By Anonym 18 Sep

White Thunder

Our land here is the dearest thing on earth to us. Men take up land and get rich on it, and it is very important for us Indians to keep it.

By Anonym 20 Sep

Ta-nehisi Coates

Won't reparations divide us? Not any more than we are already divided. The wealth gap merely puts a number on something we feel but cannot say - that American propserity was ill-gotten and selective in its distribution. What is needed is an airing of family secrets, a settling with old ghosts. What is needed is a healing of the American psyche and the banishment of white guilt.

By Anonym 16 Sep

Harriet Ann Jacobs

I once two beautiful children playing together. One was a fair white child; the other was her slave, and also her sister. When I saw them embracing each other, and heard their joyous laughter, I turned sadly away from the lovely sight. I foresaw the inevitable blight that would follow on the little slave's heart. I knew how soon her laughter would be changed to sighs. The fair child grew up to be a still fairer woman. From childhood to womanhood her pathway was blooming with flowers, and overarched by a sunny sky. Scarcely one day of her life had been clouded when the sun rose on her happy bridal morning. How had those years dealt with her slave sister, the little playmate of her childhood? She, also, was very beautiful; but the flowers and sunshine of love were not for her. She drank the cup of sin, and shame, and misery, whereof her persecuted race are compelled to drink. In view of these things, why are ye silent, ye free men and women of the north? Why do your tongues falter in maintenance of the right? Would that I had more ability! But my heart is so full, and my pen is so weak! There are noble men and women who plead for us, striving to help those who cannot help themselves. God bless them! God give them strength and courage to go on! God bless those, every where, who are laboring to advance the cause of humanity!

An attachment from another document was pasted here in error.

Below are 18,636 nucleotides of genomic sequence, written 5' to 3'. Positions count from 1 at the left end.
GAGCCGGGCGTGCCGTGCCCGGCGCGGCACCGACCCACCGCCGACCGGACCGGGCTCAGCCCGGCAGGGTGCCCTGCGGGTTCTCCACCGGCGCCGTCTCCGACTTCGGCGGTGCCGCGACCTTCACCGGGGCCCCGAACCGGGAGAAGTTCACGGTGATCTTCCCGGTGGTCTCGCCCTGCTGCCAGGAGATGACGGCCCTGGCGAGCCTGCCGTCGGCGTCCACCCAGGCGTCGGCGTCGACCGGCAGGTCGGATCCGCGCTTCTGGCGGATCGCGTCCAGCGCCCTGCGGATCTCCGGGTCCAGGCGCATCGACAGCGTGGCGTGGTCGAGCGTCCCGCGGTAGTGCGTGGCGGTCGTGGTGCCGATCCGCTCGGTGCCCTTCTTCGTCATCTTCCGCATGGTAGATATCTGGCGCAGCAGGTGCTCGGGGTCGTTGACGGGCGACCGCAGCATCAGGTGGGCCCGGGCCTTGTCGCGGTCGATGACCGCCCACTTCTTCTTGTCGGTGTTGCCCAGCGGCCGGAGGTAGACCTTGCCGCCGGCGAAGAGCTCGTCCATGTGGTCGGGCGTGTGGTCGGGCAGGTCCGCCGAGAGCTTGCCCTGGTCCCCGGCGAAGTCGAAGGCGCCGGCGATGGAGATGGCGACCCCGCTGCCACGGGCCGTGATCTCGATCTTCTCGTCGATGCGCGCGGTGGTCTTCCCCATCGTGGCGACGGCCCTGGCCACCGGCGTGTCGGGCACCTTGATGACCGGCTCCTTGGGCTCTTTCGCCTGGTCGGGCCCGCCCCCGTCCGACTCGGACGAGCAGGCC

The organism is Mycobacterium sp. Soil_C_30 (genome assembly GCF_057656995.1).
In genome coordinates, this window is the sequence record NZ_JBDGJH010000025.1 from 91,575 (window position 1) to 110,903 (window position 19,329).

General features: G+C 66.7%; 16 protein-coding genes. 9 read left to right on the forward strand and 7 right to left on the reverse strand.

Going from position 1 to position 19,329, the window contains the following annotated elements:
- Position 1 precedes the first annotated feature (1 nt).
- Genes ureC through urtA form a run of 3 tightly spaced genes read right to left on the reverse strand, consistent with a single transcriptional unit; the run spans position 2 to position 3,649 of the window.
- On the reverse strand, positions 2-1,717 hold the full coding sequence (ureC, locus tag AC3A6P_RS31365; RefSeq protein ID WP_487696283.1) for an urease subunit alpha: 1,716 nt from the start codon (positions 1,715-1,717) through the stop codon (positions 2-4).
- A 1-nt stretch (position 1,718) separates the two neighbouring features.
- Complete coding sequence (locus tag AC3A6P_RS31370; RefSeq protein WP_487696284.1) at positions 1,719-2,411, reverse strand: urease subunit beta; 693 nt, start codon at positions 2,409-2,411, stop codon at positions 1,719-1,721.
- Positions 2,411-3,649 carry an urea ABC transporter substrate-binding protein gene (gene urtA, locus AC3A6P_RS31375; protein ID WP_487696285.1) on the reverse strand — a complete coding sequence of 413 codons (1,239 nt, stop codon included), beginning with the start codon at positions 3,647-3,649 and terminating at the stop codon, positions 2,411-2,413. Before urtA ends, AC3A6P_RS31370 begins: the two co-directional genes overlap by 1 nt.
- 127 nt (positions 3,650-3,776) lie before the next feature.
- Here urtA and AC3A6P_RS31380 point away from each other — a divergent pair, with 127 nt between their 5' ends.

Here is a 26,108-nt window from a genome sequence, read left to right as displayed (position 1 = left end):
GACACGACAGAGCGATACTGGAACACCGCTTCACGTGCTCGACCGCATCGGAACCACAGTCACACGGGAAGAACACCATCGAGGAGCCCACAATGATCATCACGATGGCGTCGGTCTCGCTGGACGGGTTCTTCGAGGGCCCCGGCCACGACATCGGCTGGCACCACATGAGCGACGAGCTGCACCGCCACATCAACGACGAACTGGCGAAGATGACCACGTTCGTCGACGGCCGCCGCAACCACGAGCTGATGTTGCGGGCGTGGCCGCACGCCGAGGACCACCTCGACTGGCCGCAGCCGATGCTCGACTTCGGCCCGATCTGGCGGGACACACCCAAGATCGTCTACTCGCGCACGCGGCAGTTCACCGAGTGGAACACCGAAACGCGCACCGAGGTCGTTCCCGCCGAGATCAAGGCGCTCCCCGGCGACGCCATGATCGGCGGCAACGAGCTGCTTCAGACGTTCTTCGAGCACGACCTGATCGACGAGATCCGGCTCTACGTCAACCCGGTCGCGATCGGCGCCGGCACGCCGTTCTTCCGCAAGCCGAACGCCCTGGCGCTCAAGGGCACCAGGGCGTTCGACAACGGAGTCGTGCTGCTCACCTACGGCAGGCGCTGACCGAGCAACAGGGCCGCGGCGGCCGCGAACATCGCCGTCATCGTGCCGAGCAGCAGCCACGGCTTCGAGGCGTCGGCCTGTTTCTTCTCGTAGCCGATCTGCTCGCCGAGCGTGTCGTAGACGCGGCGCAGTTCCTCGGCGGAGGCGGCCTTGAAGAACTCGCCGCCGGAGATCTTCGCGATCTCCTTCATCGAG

By Anonym 18 Sep

John Howard Griffin

The emotional garbage I had carried all of those years - the prejudice and the denial, the shame and the guilt - was dissolved by understanding that the Other is not other at all.

By Anonym 20 Sep

Hank Bracker

You Can See Russia From America! There are two small Islands in the middle of the Bering Straits that are 2.4 miles apart, and have the “International Date Line” running between them. The larger Island to the west is Russian and is named Ratmanov Island. It is considered the last island in the far eastern reach of Asia. Little Diomede Island or Ignaluk Island, belongs to Alaska and is the easternmost of the two islands. It is as far west as you can go before reaching the “International Date Line.” Although the two islands are within easy sight of each other they are 24 hours apart, with one being in tomorrow and the other being in today. There are approximately 170, mostly Native Americans, living on the smaller American island. During winter, an ice bridge usually spans the distance between these two islands, therefore there are times when it is possible to walk between the United States and Russia. This little stroll can be dangerous and is not advised; however at this location you can definitely see Russia from America.

By Anonym 16 Sep

John Howard Griffin

I must have had a dozen rides that evening. They blear into a nightmare, the one scarcely distinguishable from the other. It quickly became obvious why they picked me up. All but two picked me up the way they would pick up a pornographic photograph or book - except that this was verbal pornography. With a Negro, they assumed they need give no semblance of self-respect or respectability. The visual element entered into it. In a car at night visibility is reduced. A man will reveal himself in the dark, which gives the illusion of anonymity, more than he will in the bright light. Some were shamelessly open, some shamelessly subtle. All showed morbid curiosity about the sexual life of the Negro, and all had, at base, the same stereotyped image of the Negro as an inexhaustible sex-machine with oversized genitals and a vast store of experiences, immensely varied. They appeared to think that the Negro has done all of those “special” things they themselves have never dared to do. They carried the conversations into depths of depravity.

By Anonym 20 Sep

Luis Fenollosa Emilio

While recruiting, Lieutenant Grace was often insulted by such remarks as, "There goes the captain of the Negro Company! He thinks the negroes will fight! They will turn and run at the first sight of the enemy!" His little son was scoffed at in school because his father was raising a negro company to fight the white men.

By Anonym 15 Sep

John Howard Griffin

Certainly many Northern cities deplored what was going on in the South. But when Martin Luther King, who had been so praised in the North for the work he did in the South, came to work in the cities of the North, the very officials who had praised him sometimes led opposition to his work locally.

By Anonym 19 Sep

R. A. Lafferty